The latest data about the surface of Pluto’s tiny outermost moon Hydra confirms that it is made up almost entirely of pristine water ice.
Scientists had previously suspected as much due to its highly reflective surface.
Infrared spectral analysis on data gathered by the Ralph/Linear Etalon Imaging Spectral Array (LEISA) instrument aboard New Horizon’s spacecraft shows the surface to be similar to that of Pluto’s largest moon, Charon, which is also dominated by crystalline water ice.
But Hydra’s water-ice absorption bands are deeper than Charon’s, suggesting that ice grains on Hydra’s surface are larger.
Hydra is thought to have formed in an icy debris disc produced when water-rich mantles were stripped from the two bodies that collided to form the Pluto-Charon binary some four billion years ago.
Hydra’s deep water bands and high reflectance imply relatively little contamination by darker material that has accumulated on Charon's surface over time.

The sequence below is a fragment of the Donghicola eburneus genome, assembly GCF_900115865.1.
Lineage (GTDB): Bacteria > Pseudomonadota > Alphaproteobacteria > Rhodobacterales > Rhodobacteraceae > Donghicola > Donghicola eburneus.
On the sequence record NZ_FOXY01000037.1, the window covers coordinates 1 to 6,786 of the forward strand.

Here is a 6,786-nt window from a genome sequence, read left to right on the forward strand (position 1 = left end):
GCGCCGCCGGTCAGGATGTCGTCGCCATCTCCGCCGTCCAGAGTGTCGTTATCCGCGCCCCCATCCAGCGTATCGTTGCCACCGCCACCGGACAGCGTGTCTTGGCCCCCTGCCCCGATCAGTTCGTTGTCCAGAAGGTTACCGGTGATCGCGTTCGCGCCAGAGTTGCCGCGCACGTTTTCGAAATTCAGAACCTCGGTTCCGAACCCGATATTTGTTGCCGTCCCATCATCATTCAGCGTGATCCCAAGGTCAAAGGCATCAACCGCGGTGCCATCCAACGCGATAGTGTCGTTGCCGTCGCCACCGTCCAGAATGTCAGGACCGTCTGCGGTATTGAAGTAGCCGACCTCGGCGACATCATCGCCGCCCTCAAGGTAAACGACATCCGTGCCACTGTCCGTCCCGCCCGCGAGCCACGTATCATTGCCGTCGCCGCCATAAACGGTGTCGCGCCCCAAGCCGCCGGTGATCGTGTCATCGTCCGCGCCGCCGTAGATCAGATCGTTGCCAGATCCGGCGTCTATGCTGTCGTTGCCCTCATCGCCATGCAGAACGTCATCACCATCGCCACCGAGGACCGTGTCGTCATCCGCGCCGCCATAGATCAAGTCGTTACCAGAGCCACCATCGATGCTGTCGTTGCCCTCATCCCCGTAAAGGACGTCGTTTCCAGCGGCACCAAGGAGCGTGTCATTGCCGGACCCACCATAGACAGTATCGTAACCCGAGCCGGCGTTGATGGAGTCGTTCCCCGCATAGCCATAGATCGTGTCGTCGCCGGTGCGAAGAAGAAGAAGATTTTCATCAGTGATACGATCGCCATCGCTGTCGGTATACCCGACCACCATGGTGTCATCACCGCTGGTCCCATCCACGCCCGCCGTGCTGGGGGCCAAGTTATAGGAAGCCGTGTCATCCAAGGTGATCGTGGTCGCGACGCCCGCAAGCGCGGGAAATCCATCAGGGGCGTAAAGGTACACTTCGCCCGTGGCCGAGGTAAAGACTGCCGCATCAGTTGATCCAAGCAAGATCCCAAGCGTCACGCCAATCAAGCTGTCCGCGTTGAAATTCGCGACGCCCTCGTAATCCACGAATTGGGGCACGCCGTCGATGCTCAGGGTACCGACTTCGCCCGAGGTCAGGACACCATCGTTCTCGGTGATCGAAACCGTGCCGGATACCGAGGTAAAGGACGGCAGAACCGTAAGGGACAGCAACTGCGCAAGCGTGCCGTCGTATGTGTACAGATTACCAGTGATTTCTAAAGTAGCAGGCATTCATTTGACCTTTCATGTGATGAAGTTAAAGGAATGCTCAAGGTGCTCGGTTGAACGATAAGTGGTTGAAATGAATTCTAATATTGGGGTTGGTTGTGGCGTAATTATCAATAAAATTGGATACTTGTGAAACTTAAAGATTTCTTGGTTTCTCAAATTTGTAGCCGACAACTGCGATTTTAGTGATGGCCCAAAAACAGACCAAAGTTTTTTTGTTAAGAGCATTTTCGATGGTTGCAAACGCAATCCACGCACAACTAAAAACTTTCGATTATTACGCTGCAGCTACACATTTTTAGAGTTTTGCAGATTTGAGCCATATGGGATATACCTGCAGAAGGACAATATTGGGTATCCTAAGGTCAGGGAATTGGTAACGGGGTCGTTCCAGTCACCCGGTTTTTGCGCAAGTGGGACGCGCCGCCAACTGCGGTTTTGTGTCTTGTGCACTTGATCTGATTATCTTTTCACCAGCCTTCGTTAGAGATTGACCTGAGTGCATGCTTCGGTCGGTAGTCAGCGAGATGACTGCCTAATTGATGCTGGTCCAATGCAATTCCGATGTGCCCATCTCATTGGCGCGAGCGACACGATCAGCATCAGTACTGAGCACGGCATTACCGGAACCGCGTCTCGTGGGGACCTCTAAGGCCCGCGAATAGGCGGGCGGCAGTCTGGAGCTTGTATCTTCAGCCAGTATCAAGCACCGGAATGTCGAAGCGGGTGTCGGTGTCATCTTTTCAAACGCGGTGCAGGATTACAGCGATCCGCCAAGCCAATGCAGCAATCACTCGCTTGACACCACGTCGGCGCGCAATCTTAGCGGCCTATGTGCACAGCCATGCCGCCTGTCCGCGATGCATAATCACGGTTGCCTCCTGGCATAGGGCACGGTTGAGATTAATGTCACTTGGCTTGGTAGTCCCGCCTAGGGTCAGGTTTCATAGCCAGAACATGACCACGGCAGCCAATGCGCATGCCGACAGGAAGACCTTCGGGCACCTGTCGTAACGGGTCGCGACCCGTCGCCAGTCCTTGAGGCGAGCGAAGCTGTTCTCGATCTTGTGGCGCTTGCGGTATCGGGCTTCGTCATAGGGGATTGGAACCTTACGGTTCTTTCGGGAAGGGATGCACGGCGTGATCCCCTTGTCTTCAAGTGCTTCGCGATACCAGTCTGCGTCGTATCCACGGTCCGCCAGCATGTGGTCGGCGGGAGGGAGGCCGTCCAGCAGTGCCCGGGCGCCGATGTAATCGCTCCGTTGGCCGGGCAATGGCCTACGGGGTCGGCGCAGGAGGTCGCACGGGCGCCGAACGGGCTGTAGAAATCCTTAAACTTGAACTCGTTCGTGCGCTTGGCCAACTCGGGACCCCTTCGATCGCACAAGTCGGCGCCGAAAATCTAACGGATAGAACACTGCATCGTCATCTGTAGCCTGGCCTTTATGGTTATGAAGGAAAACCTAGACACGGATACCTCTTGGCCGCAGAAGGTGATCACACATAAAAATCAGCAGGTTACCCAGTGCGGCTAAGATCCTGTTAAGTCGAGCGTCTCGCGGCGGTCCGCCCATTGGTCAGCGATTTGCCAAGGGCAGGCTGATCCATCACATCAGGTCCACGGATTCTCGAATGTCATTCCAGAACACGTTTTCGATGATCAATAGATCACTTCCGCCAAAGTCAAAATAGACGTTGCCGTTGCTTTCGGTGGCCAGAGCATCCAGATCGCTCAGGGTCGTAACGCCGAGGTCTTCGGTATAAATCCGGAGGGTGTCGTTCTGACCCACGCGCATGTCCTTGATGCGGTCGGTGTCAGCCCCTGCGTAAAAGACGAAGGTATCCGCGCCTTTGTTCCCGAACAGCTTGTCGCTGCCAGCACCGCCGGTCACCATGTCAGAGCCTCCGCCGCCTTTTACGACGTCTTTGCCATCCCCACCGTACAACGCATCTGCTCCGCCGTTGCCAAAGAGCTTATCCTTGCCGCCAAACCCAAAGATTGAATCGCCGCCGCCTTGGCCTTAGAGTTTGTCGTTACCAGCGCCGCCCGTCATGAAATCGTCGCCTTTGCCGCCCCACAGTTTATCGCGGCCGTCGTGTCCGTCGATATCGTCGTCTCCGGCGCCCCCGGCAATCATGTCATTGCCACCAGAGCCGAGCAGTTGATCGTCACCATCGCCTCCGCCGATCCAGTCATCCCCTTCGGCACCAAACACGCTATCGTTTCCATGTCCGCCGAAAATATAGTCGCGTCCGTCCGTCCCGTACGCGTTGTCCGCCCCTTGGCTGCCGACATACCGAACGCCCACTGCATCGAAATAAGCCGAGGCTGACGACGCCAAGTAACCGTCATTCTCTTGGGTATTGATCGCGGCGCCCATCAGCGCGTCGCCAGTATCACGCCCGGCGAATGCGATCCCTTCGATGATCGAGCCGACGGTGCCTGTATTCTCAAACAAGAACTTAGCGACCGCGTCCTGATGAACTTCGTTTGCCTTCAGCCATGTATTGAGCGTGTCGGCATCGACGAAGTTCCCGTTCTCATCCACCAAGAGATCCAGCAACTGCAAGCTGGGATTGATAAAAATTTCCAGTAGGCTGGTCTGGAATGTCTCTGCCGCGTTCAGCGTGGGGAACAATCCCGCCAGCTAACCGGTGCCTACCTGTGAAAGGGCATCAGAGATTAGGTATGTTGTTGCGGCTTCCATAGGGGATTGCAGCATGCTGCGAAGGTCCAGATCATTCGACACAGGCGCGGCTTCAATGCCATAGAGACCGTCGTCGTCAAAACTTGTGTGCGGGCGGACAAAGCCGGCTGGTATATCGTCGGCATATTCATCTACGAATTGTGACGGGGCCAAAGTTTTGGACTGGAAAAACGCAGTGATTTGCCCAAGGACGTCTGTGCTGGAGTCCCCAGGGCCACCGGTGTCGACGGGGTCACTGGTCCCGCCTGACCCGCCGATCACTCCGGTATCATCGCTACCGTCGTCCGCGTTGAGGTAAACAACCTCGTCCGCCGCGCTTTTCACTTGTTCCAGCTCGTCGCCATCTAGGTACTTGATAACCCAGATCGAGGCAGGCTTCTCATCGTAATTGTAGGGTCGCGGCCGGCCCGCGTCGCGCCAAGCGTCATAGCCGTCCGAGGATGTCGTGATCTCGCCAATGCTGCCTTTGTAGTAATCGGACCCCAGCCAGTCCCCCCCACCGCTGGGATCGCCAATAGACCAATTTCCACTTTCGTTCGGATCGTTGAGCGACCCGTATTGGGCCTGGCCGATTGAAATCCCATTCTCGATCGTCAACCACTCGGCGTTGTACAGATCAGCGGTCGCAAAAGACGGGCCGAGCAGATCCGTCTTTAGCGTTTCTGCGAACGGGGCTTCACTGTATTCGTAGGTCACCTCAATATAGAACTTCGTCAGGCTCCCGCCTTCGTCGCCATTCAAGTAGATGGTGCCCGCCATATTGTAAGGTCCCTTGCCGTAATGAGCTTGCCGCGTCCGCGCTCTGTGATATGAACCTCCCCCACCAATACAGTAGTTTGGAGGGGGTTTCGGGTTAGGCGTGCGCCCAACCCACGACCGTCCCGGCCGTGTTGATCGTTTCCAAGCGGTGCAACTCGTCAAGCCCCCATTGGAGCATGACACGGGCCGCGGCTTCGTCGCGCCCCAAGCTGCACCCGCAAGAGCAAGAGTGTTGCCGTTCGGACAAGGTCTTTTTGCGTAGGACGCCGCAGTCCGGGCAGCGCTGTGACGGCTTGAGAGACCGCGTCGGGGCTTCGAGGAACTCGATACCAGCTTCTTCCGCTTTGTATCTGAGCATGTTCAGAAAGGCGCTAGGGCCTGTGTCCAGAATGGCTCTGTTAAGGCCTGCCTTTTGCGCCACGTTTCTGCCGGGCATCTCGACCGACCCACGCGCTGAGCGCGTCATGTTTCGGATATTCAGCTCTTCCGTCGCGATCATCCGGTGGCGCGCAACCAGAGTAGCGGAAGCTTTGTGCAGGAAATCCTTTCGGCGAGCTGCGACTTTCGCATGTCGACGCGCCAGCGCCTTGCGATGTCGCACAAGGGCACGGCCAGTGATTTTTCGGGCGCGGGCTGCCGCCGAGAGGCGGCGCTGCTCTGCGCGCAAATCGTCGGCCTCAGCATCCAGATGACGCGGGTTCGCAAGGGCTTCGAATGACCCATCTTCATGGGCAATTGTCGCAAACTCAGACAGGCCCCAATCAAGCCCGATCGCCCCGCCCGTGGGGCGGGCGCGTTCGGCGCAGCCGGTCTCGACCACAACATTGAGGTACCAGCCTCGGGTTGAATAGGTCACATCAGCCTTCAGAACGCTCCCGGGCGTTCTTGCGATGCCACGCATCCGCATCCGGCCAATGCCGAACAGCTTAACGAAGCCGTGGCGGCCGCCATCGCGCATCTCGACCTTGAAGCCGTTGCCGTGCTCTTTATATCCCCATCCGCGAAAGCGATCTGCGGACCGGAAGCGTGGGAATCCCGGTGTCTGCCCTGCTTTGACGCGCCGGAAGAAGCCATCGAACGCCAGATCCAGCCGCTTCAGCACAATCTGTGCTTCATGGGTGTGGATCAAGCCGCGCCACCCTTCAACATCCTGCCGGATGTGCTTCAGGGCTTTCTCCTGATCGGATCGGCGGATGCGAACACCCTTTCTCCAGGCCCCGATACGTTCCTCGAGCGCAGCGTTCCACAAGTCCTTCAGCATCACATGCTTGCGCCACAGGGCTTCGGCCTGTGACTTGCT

“Perhaps micrometeorite impacts continually refresh the surface of Hydra by blasting off contaminants,” said Simon Porter, a New Horizons science team member from Southwest Research Institute in Colorado.
Hydra, and another of Pluto’s moons, Nix, were only discovered in 2005 by scientists using data from the Hubble Space Telescope.
Imagery of Hydra was taken by New Horizons from a distance of around 231,000 kilometres. While more blurry than the crystal clear imagery we have become used to from New Horizons, the images appear to show at least two large craters on the moon.
The upper portion looks darker than the rest of Hydra, suggesting a possible difference in surface composition.
From the image, mission scientists estimated that Hydra is 55 kilometres long and 40 kilometres wide.
The video below shows the unusual orbits of all of Pluto's moons, in order, from smaller to wider orbit: Charon, Styx, Nix, Kerberos, Hydra.
Bill Condie is a science journalist based in Adelaide, Australia.
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